Channels ▼

JVM Languages

Java: Better Interfaces via JFormattedTextField

Custom Formatters

If you have a data type that is variable in length and does not fit well with one of the existing formatter classes, or requires special rules for conversion, then you can create your own formatter class based on the DefaultFormatter class or any of the other Formatter classes (e.g. NumberFormatter). You will need to override the stringToValue and valueToString methods to provide the behavior you desire. stringToValue accepts a String as an input, parses it, and returns an Object. If the parsing is fails, then a ParseException should be thrown. The type of Object returned should match the results of getValueClass. The code necessary to parse the String will depend on the data you are parsing. If you are parsing a proper name, then your method may just check to see that the String is not empty and force the first letter to be capitalized. If you are parsing a URL or email address, then you'll want to employ a Pattern object to test the validity and sequence of the characters.

valueToString accepts an Object and converts it to a String. If the conversion fails, then a ParseException is thrown. The conversion may be as simple as calling the toString() method of the Object or the conversion may adjust the data before returning it. For example, a field that holds a percentage may want to store 5.3% as .053, but display it as 5.3%. In this case the valueToString method would multiply the value by 100, format it with the desired number of decimal places, then tag on the percent sign.

The EmailFormatter class extends the DefaultFormatter class and uses a precompiled pattern to check an email address.For more information on the email format and pattern matcher, see "How to Validate Email, SSN, Phone Numbers in Java Using Regular Expressions" by Zaheer Paracha.

The code below creates a JFormattedTextField for entering an email address using class which you can download here.)

 JFormattedTextField emailField = new JFormattedTextField();
 EmailFormatter emailFormatter = new EmailFormatter();
 DefaultFormatterFactory emailFormatterFactory = 
                new DefaultFormatterFactory(emailFormatter);

If you want a custom formatter that handles numbers, then you should create a class that extends NumberFormatter. The PercentFormatter class extends NumberFormatter to create a class to handle percentage data. The constructor accepts a NumberFormat object to handle formatting and parsing. The valueToString method first multiplies the value by 100, then calls super class's valueToString method, finally a percent is added and the String returned. The stringToValue first strips off any extra white space or percent signs, then converts to a double using the super class's stringToValue method, divides by 100, then returns a Double object. In this way the value is stored in a form amenable to using in calculations, but displayed in a manner the user expects.

The code below creates a JFormattedTextField for entering an percent using which you can download here.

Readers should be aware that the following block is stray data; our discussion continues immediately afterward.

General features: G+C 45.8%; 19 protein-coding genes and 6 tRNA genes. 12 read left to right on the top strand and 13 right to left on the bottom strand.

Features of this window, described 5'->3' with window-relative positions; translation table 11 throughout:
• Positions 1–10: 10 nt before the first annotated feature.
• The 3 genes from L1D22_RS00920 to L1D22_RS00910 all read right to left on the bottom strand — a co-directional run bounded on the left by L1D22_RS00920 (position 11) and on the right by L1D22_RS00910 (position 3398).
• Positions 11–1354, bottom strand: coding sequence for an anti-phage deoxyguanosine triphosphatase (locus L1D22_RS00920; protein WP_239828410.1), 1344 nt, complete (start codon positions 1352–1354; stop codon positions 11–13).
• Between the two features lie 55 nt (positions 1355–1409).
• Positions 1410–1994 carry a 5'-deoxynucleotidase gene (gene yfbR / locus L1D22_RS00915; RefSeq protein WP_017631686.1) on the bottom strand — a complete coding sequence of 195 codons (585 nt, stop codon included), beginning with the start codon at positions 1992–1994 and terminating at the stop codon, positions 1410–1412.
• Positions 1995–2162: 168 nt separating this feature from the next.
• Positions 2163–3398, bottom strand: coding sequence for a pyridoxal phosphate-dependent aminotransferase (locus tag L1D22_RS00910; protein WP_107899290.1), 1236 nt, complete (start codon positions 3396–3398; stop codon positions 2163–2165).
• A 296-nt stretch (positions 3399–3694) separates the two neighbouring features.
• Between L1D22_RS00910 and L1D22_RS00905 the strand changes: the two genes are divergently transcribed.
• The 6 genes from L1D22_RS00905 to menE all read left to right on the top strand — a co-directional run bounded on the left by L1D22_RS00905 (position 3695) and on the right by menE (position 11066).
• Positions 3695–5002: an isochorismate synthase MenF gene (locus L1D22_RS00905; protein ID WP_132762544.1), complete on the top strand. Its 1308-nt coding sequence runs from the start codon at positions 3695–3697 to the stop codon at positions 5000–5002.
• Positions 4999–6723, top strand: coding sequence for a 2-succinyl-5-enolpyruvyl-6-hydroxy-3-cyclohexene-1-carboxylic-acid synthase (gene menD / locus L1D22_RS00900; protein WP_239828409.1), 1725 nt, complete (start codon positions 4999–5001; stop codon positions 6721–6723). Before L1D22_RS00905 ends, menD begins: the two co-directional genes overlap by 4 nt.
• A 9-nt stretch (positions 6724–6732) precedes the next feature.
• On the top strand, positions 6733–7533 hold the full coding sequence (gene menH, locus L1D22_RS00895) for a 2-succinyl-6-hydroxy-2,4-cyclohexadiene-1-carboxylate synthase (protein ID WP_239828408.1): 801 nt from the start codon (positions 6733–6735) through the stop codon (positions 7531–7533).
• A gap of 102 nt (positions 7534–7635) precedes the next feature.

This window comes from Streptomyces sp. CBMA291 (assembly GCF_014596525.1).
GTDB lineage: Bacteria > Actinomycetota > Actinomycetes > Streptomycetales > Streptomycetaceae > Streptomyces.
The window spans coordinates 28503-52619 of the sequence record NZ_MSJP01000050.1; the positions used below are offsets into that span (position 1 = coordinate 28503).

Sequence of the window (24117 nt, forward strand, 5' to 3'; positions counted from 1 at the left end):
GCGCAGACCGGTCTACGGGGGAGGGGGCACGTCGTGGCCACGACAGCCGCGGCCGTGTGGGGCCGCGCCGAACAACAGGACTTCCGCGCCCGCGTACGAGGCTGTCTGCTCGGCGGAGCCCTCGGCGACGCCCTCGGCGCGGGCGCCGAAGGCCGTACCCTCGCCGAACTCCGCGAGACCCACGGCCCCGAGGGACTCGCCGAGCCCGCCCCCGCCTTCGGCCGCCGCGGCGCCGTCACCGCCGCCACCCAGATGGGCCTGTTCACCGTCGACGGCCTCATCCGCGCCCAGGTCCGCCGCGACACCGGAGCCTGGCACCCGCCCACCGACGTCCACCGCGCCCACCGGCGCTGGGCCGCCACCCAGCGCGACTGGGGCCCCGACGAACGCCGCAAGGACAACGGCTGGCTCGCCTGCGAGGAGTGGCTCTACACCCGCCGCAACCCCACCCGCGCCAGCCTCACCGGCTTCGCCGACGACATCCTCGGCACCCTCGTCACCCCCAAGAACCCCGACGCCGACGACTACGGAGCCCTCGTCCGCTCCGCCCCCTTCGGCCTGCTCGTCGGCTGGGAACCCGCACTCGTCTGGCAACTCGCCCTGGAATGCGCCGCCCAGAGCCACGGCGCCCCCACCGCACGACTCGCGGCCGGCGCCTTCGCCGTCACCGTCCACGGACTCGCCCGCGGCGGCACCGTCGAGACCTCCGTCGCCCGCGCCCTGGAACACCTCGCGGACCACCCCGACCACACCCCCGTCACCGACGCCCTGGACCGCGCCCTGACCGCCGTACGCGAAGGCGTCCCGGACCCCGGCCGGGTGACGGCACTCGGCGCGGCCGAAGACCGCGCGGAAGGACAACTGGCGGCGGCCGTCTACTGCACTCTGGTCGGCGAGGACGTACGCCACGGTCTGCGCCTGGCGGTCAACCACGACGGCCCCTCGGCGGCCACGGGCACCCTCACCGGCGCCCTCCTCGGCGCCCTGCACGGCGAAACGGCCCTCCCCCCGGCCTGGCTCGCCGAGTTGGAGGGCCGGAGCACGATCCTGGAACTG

JFormattedTextField percentField = new JFormattedTextField();
    PercentFormatter percentFormatter = 
               new PercentFormatter(new DecimalFormat("#.##"));
    DefaultFormatterFactory percentFormatterFactory = 
               new DefaultFormatterFactory(percentFormatter);


By default, when the focus is lost on a JFormattedTextField the rules for COMMIT_OR_REVERT are followed. That is, if the text typed in is legal, the value is updated and the new value is displayed using the display formatter; if the text is not legal, then the text being edited is discarded and the old value is displayed. A JFormattedTextField can also be set to use the rules for COMMIT, under those rules when an invalid string is entered, it is left displayed, but the value is not changed. When this happens the text shown on the screen does not match the value stored in the JFormattedTextField. So it seems the choice is to lose the edit or have a mismatch in values. Neither of these options is desirable. To correct this, all you need to do is to attach an InputVerifier to the JFormattedTextField. An InputVerifier provides the capability to force the control to retain the focus if it has an invalid value. Further, the formatters attached to a JFormattedTextField usually only check the format of the data; an InputVerifier can perform range checks and other validity checks as well.

An InputVerifier is a class that inherits the InputVerifier class. These classes will contain a constructor and must define the body of an abstract method named "verify". This method is called whenever the focus is about to be lost on a control. If verify returns true, this means all is well and the focus can be moved. If verify returns false, then the focus remains on the control. The verify method accepts a JComponent as input (the JFormattedTextField) and then can do whatever manipulations it needs before returning true or false. The example below is a reusable InputVerifier to handle double values.